Investigation on the materials/structure of a multi-layered glass bead

 We have carried out investigations on the materials/structure of a multi-layered glass bead unearthed from the Utsukushi 1st burial mound, located in Nagaokakyo City, Kyoto Prefecture. Upon investigation of the inner structure of the bead using X-ray radiography, it was found that the shape of the bead hole is curved inward at the center of the bead, and that an elongated air hole extends in the same direction as the hole direction along the curved surface of the bead. From here onwards, it can safely be concluded that this multi-layered glass bead was produced as a piece of a bead necklace by: (i) preparing two glass tubes with different diameters by drawing a soft glass; (ii) inserting a metal foil between the glass tubes, and heating them; and, (iii) forming concave portions by using a tool. Many multi-layered glass beads produced using a highly advanced technique such as this were found in the archaeological sites of the 1st - 3rd centuries in the areas surrounding the Black Sea.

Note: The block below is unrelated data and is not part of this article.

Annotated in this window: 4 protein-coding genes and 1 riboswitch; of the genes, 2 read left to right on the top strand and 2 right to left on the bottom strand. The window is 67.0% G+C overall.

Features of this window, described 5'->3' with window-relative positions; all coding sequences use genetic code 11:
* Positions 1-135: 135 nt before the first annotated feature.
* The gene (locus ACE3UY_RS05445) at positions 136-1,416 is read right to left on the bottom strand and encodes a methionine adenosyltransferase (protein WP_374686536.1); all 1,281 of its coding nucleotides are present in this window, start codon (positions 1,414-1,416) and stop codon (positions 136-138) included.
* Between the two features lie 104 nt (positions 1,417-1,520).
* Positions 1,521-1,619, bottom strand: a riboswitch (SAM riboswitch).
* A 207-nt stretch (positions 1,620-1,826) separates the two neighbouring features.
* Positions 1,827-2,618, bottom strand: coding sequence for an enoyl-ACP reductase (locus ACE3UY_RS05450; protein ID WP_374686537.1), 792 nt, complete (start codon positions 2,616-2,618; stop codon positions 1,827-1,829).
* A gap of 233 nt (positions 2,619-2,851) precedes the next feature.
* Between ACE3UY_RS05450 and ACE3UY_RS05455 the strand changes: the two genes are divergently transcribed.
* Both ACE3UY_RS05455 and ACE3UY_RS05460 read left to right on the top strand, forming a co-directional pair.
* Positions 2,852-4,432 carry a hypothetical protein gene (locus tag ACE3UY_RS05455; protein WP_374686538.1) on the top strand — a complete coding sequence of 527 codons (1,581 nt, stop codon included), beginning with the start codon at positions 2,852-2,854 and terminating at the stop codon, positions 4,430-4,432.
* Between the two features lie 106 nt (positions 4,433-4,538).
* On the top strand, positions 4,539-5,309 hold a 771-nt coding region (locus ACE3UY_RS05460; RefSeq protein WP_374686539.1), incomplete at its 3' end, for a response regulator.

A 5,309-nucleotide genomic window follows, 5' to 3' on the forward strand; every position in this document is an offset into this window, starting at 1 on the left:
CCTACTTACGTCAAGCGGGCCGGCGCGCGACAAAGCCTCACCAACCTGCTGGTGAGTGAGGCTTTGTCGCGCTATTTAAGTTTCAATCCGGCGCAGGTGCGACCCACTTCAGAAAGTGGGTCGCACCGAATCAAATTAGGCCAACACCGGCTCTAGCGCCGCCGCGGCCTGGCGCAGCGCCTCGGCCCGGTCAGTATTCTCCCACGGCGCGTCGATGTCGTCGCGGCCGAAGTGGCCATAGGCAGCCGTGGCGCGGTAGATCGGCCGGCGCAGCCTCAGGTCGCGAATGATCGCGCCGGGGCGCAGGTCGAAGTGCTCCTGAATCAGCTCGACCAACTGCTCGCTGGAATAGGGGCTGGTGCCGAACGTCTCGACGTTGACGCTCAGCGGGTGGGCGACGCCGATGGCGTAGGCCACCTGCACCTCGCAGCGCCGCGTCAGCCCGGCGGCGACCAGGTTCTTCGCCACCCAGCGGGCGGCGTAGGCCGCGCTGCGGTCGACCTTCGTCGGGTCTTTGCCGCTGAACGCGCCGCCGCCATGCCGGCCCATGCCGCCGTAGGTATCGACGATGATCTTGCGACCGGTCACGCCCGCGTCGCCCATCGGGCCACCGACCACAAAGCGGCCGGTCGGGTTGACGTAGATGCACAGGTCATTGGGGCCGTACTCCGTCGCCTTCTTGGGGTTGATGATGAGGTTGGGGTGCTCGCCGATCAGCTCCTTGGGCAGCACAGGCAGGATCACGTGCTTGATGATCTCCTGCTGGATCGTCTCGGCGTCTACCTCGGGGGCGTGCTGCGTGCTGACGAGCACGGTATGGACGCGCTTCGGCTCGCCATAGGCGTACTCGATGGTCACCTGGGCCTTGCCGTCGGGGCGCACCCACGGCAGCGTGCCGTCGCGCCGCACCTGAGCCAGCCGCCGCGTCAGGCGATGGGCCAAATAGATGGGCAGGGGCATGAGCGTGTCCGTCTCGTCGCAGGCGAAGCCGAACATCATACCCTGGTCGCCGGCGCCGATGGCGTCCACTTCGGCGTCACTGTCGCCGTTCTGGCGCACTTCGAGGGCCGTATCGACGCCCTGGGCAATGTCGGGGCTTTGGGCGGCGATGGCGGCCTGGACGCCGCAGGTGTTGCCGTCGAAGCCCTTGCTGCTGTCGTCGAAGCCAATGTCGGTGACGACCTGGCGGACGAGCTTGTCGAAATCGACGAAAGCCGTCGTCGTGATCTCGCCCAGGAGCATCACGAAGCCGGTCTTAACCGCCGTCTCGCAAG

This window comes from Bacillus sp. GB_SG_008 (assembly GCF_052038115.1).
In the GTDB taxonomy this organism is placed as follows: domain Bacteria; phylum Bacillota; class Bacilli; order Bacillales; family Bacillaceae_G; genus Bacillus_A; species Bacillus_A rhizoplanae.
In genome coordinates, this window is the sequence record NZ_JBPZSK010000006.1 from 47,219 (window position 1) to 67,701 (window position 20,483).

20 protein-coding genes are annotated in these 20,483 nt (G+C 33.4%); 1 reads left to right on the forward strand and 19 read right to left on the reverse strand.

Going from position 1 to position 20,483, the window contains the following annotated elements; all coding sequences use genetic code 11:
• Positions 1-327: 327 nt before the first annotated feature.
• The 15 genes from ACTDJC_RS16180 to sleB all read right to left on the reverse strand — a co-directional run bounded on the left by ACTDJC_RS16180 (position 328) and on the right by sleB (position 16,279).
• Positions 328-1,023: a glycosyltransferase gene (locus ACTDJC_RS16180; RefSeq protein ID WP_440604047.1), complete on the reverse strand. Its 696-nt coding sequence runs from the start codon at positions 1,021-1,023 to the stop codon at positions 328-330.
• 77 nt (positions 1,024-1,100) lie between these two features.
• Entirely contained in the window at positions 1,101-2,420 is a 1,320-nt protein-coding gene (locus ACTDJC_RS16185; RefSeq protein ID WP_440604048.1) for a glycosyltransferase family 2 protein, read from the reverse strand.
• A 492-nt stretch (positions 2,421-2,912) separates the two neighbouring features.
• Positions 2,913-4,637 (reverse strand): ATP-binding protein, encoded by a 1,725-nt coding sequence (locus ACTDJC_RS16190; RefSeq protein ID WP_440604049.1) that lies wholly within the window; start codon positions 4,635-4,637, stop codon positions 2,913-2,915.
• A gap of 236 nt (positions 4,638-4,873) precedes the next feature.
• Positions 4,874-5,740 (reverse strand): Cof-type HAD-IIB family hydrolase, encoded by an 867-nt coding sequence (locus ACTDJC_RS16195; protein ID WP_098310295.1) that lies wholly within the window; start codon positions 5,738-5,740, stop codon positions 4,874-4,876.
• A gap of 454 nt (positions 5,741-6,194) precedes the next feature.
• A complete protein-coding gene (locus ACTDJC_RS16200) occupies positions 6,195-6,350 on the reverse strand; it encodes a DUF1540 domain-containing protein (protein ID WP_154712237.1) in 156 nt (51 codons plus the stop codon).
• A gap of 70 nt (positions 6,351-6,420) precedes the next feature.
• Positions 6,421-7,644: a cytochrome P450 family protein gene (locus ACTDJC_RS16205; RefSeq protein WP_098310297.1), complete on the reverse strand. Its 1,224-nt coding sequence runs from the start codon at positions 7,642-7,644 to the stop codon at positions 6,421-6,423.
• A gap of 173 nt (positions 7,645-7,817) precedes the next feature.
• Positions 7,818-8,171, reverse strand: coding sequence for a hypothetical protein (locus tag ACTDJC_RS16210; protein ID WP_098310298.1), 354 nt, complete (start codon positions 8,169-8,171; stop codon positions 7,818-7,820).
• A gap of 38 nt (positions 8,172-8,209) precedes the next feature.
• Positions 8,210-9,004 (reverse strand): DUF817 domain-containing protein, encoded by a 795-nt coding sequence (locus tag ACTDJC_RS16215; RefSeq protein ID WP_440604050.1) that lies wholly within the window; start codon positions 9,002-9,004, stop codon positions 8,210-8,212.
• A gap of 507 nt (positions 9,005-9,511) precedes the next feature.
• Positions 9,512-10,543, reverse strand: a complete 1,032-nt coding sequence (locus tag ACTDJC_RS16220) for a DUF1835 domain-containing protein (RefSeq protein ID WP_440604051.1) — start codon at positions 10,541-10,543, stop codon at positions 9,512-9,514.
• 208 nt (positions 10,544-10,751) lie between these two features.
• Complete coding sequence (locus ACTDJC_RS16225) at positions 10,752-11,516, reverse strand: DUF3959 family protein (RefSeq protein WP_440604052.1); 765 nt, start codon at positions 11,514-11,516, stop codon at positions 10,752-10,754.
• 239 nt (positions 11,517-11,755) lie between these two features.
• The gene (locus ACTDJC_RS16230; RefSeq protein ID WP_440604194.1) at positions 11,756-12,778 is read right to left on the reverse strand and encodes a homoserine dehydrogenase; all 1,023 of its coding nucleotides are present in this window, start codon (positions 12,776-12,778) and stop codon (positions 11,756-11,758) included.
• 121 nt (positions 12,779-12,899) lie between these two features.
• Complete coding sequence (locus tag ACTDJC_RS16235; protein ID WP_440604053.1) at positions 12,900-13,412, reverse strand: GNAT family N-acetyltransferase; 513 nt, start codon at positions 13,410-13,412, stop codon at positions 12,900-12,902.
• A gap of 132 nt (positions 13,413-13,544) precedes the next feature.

Meanwhile, we applied a non-destructive measurement based on X-ray fluorescence spectroscopy to analyze the materials of the beads. Accordingly, we established that the metal foil was gold (Au), and that it was natron glass. Of all soda lime glasses, natron glass is the one which was probably created by selectively using evaporated salt (natural soda; aka, natron) output in Egypt, etc. as a fusing agent. It is well known that natron glass was broadly produced in the area, including in the Roman Empire. Through this material analysis, antimony (Sb), which was in widespread use for Roman glass as a decolorizer, was also detected.

 As stated above, taking into consideration both the aspects of production techniques and chemical composition, this historic relic is highly likely to be a glass bead produced within the territory of the Roman Empire. It is hoped that future domestic and international advancement of classification research will facilitate the clarification of types and import channels of multi-layered glass beads distributed in ancient Japan.

(TAMURA Tomomi, Center for Archaeological Operations)

An elongated air hole extending along the curved surface of the bead can be identified.